Friday, October 8, 2010
If you notice how close the throttle body extends in relation to the engine mating surface for the transmission, and if you think about the alignment of the VW transmission bellhouse almost inline with the firewall above, you can see that there is going to be a conflict. There is no way to attach an air intake pipe/filter to the throttle body without interfering with the firewall and gas tank.
The most common remedy for this is to flip the throttle body 180* and then flip the wiring harness 180* again so the fuel injectors still fire in the correct order. The problem with this solution is that the throttle body then intrudes into the space that the alternator normally sits, requiring a custom fabricated bracket system to reposition the alternator where the a/c compressor normally sits.
My dilemma is that I am not sure I want to screw around with fabricating a bracket, and there are none to purchase aftermarket right now. Richard at RJES is potentially going to sell an off the shelf alternator bracket to help this problem, but it is not available currently. An added problem is that this solution eliminates the possibility of an A/C compressor since the alternator has to be be repositioned to the spot the A/C compressor us ally sits. I kind of like the idea of retaining the A/C compressor so we can have air conditioning. Windows down with a two year old and a 10 month old is not always a good thing.
However, the alternative to reversing the manifold is to modify the firewall or potentially run without the firewall (may not be a smart choice without a fire repression system installed). AND, I don't know of the air intake pipe will even fit without the firewall due to the gas tank. I have to mock the engine up in place to see what type of, if any at all, clearance I have.
In the meantime, I pulled the intake manifold off.
A lot of people doing this conversion on Vanagon VW have the coolant manifold reversed to better fit and locate with the original Vanagaon coolant lines, which sit on the top passenger side of the engine compartment. Since I don't have stock radiator or lines to mate up, I don't have to reverse the coolant manifold. However, I am considering doing so since most/all radiator coolant schematics are based on this manifold being reversed. It is an added cost but it would make routing and plumbing against common schematics very easy. Tom Shiels has quite a bit of excellent info on coolant and radiator set ups on his Website although it is all for Vanagon conversions not Bays like mine.
Pulling the tank wasn't too hard with the engine out. I followed Richard Atwell's DIY Fuel Tank Restore thread. I was shocked at the amount of rats nest hiding out behind the firewall after pulling it off.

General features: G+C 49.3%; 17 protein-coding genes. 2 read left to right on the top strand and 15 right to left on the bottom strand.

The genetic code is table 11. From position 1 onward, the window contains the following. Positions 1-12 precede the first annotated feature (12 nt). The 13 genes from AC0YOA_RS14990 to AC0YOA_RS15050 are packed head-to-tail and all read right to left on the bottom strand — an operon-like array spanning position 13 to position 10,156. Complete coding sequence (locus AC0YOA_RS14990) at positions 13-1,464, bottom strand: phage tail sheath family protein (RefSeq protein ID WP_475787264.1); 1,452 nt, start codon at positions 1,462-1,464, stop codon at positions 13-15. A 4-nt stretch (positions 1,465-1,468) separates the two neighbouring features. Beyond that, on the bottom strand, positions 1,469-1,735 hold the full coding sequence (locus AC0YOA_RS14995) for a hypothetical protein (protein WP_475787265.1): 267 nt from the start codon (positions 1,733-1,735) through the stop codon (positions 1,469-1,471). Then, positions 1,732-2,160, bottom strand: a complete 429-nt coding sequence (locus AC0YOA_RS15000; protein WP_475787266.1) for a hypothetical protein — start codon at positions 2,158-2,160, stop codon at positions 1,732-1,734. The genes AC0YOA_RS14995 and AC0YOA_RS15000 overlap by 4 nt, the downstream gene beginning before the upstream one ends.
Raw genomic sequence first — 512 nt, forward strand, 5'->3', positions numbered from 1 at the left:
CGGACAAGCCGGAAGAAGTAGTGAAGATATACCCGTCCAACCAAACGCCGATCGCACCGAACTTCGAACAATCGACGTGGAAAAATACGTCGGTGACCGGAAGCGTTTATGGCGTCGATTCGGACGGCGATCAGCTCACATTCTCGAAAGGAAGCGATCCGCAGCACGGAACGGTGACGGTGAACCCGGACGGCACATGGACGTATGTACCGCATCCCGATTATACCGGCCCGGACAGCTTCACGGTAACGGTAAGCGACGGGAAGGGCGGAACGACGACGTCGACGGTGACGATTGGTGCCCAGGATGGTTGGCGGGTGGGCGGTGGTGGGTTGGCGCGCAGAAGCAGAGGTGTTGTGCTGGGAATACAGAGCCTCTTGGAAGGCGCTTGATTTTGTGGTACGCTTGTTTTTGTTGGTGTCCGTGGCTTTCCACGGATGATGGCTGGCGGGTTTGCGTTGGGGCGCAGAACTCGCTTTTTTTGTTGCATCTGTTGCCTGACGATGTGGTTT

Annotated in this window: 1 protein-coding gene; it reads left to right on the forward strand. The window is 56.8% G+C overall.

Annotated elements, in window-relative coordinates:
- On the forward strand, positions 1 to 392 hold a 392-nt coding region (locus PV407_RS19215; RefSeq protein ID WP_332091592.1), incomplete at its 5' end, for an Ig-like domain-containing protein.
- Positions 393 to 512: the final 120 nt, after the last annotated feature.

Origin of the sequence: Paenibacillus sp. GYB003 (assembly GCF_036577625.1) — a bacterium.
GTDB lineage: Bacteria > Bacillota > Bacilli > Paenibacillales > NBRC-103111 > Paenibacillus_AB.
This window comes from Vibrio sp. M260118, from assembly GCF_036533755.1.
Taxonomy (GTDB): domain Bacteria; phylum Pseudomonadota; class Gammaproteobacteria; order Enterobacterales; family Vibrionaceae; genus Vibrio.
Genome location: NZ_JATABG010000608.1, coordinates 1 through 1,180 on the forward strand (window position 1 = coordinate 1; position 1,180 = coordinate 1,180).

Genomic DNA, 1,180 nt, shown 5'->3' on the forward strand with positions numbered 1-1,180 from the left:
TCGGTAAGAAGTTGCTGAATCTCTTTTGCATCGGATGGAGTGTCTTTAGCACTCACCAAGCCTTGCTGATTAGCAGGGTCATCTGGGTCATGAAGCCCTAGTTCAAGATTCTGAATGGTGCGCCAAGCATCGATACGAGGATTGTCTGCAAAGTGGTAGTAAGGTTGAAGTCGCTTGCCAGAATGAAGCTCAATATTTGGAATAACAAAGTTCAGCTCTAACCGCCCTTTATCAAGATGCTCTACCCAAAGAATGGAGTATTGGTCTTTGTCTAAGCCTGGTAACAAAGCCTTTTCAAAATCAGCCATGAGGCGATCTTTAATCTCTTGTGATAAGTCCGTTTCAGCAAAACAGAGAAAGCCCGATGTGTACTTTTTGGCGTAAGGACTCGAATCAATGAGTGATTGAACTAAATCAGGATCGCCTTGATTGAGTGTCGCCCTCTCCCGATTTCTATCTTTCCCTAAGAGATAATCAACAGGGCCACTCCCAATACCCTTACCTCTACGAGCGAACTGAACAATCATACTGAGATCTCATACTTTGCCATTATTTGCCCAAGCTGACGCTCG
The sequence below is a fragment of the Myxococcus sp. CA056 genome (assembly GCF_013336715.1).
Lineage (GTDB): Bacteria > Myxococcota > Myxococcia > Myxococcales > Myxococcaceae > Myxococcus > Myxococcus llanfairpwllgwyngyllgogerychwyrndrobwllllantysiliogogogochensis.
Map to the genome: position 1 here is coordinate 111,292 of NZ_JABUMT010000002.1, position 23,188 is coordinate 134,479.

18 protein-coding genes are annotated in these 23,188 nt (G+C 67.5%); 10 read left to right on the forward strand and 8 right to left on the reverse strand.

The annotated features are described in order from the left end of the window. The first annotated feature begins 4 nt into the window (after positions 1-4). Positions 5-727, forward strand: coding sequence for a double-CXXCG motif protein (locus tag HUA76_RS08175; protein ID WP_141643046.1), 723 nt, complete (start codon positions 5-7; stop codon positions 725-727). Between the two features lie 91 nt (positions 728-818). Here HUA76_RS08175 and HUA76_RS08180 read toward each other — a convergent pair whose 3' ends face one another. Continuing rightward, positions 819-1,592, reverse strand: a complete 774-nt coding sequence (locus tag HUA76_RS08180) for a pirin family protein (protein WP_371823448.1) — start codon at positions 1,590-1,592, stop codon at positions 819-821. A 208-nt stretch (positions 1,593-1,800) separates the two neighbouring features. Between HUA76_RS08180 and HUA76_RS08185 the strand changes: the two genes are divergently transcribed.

As I looked closer, and while holding my nose, I saw the skull of the culprit!
It turns out it wasn't only the skull; it was the entire skeletal system from skull to tail and toes included! Oh man, did it smell. Pee and poop coated the bottom of the tank bay and I am still spraying it down and scrubbing it out. I can't get the piss smell out of my nose...
The tank itself looked pretty good, dirty, but no noticeable holes.
I wonder what rat hair and pee/shit does in regard to resistance drop? My gas gauge never did work below the half way mark...maybe I know why now (pic of the sending unit).
I opted to go the full kit rather then follow Atwell's mueratic acid route.
I am planning to prep the tank and apply the POR-15 this weekend.
Friday, October 1, 2010
I poked around and peared above the system to see what I can discover, and low and behold two fans strattled the hot air pipe the runs the center of the bus toward the front.
I started to get excited about the possibility of reusing parts and bits from this set up for a radiator set up between the rails. I decided to pull the unit down and explore in more detail. This is the shot I took after I removed it from the bus, with the vented plate has been removed and you can see the aironditioning cooler.
Here is a closer shot of the two vent rows that supposedly direct air up and through the cooler. I haven't measured the stock Subaru raditator yet, but I believe I should be shooting for 1.5 or even two times the capacity over stock for my application. I am not sure if the dimensions of this vented plate will fit the size of radiator I will need! If anyone is running a certain sized radiator in a vanagon conversion with a Subie engine, please let me know the radiator dimensions.
Here are the original stock fans on the top of the unit that force air down through the cooler at slower speeds I suppose (not sure how they were intended to function on an airconditioner).
Next step is to determine the right sized radiator and then decide if I can buy stock from a different vehicle or if I will need to have one custom made. Once I know the size, I can determine whether the vented cover plate is going to fit.